The first sub-category, Genetics, is only beginning to be understood. What mechanism and to what degree does genetic influences effect one's expression of gender? We do know that besides the traditional XX chromosome of a typical female and the XY of a typical male, that there are other combinations such as XXY, XYY, and XO.

A XXY combination results in 47 rather the 46 chromosomes. This condition is called Klinefelder's syndrome and occurs in one in every 500 births. Individuals with Klinefelder's are sterile, have enlarged breasts, small testicles and penis, and a eunuch body shape much like the "Pat" character on "Saturday Night Live." They show little interest in sex.

Another 47-chromosome occurrence is XYY Syndrome. In this syndrome, the hormonal and physical appearance of the individual are evidenced as a normal male, but behavior is effected. Typically, XYY Syndrome people are bisexual or paraphilic (pedophilia, exhibitionism, voyeurism, etc.), and show very poor impulse control.

Where Klinefelder's and XYY Syndrome are examples of an extra chromosome, Turner's syndrome is a case of a missing sex chromosome. These individuals possess 45 chromosomes (written as XO), are unable to develop gonads, and are free of all sexual hormones, except that crossing over from the mother during fetal life.

Turner's Syndrome people have external sex organs approximating a female, and their behavior is characterized as hyper-feminine, baby care oriented, and showing very poor spatial and math skills. The Turner's personality, free of all influence from testosterone, tends to be in direct opposition to the typical set of "Tom Boy" traits.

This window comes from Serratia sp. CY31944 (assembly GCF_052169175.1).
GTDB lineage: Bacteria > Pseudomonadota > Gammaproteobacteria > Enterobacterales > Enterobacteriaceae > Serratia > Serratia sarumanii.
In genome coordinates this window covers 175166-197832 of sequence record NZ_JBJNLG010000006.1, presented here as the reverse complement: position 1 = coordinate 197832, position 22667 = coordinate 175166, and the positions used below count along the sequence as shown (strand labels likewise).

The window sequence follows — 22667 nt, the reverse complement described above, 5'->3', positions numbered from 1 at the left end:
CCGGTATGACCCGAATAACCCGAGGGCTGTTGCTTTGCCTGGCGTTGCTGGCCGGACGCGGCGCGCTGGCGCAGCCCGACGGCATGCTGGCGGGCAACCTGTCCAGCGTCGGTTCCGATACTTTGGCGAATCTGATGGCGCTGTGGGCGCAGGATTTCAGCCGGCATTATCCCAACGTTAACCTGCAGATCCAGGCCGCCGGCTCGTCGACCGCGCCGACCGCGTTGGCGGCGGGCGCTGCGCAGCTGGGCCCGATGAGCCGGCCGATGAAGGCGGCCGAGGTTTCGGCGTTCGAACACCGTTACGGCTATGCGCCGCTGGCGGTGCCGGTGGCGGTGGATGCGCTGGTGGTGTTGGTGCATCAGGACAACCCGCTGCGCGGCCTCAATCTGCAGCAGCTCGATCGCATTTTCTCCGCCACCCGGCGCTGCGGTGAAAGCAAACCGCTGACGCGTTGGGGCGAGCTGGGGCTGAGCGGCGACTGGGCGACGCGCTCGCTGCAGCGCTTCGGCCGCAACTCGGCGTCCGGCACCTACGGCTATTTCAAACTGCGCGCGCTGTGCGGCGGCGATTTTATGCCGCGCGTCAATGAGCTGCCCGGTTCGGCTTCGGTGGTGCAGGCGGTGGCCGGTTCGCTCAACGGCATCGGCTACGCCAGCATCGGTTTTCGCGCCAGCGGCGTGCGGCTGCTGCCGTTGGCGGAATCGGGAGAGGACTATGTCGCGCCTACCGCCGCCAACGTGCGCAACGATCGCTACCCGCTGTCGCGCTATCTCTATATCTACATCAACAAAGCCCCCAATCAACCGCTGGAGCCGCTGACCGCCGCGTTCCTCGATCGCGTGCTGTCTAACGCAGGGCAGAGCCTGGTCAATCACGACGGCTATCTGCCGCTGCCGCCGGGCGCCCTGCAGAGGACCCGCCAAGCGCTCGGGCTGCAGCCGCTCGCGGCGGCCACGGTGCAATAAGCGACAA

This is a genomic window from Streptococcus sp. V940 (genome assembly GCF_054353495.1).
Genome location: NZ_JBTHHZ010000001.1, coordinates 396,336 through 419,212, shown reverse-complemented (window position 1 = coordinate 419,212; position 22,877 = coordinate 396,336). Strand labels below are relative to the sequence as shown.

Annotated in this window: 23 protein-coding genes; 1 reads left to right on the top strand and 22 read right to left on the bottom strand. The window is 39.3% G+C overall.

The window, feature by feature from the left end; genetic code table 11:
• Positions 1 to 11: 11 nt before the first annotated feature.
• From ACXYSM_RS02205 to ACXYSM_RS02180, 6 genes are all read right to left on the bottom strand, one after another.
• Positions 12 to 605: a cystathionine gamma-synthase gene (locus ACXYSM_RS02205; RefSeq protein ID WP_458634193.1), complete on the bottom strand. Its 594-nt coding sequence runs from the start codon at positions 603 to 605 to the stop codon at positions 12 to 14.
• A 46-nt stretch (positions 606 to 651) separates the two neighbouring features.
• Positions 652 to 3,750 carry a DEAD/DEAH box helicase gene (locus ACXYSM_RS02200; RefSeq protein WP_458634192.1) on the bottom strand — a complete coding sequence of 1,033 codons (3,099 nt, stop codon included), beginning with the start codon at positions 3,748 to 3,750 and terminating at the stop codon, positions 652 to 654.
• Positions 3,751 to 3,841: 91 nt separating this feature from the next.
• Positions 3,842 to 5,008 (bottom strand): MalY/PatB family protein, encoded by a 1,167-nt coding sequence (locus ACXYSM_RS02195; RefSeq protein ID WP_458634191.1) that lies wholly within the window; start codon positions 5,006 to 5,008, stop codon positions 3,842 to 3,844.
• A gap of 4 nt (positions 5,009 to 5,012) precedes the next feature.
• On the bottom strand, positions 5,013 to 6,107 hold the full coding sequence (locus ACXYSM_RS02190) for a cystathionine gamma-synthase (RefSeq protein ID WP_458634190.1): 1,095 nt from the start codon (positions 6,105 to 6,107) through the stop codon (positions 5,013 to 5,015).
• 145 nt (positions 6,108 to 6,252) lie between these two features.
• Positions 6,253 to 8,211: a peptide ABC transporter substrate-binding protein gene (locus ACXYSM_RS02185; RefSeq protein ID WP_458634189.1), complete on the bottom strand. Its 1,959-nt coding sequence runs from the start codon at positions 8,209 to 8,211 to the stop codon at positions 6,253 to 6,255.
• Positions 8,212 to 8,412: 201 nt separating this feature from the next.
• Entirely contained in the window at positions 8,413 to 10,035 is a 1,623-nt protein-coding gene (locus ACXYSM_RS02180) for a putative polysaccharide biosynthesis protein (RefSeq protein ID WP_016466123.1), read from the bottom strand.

But, none of the above conditions describes the transgendered individual. Transgenderism is far more subtle, involving probably only a few genes on a single chromosome.

Physical Gender

To discuss this aspect of gender we need to examine hormonal involvement, in particular testosterone. During fetal life, the amount present, or the absence of testosterone and other androgens determines our sexuality — physically, mentally and emotionally. There are key times or periods during development when the fetus will go towards the male or the female depending on the level of testosterone. These windows of opportunity may be only open for a few days and if the needed level of testosterone is not present, a basic female orientation develops regardless of the testosterone levels before or after this critical period, and the resulting sexual imprint.

The first critical period is at conception when the presence of the SRY gene (Sex-Determining Region of the Y chromosome) will determine our physical gender. The SRY gene is normally found on the short arm of the Y chromosome, but can detach making for a XY female (the Y missing its SRY gene) or a XX male (the SRY attaching to the X).

The SRY gene causes the fetus to release TDF (Testes Determining Factor) which turns the undifferentiated gonad into testes. Once testes have formed, they release androgens such as testosterone, dehydrocorticosterone, and anti-mullerian hormone.

Before the release of TDF, the developing fetus has two tiny structures, the mullerian and wolffian ducts, and two small-undifferentiated gonads, neither testes nor ovaries. Without the influence of TDF and testosterone, the gonads form into ovaries and the mullerian duct forms into the female internal sex organs, the wolffian duct disappears and the external sexual tissue becomes the labia major, clitoris, labia minor and clitoral hood. With the influence of TDF, the gonads become testicles and the wolffian duct forms the male internal sex organs, the mullerian ducts dissolve and the external tissue develop into the penis, scrotum, penile sheaths and foreskin. In other words, without testosterone all fetuses develop into females. Adam springs from Eve, not Eve from Adam.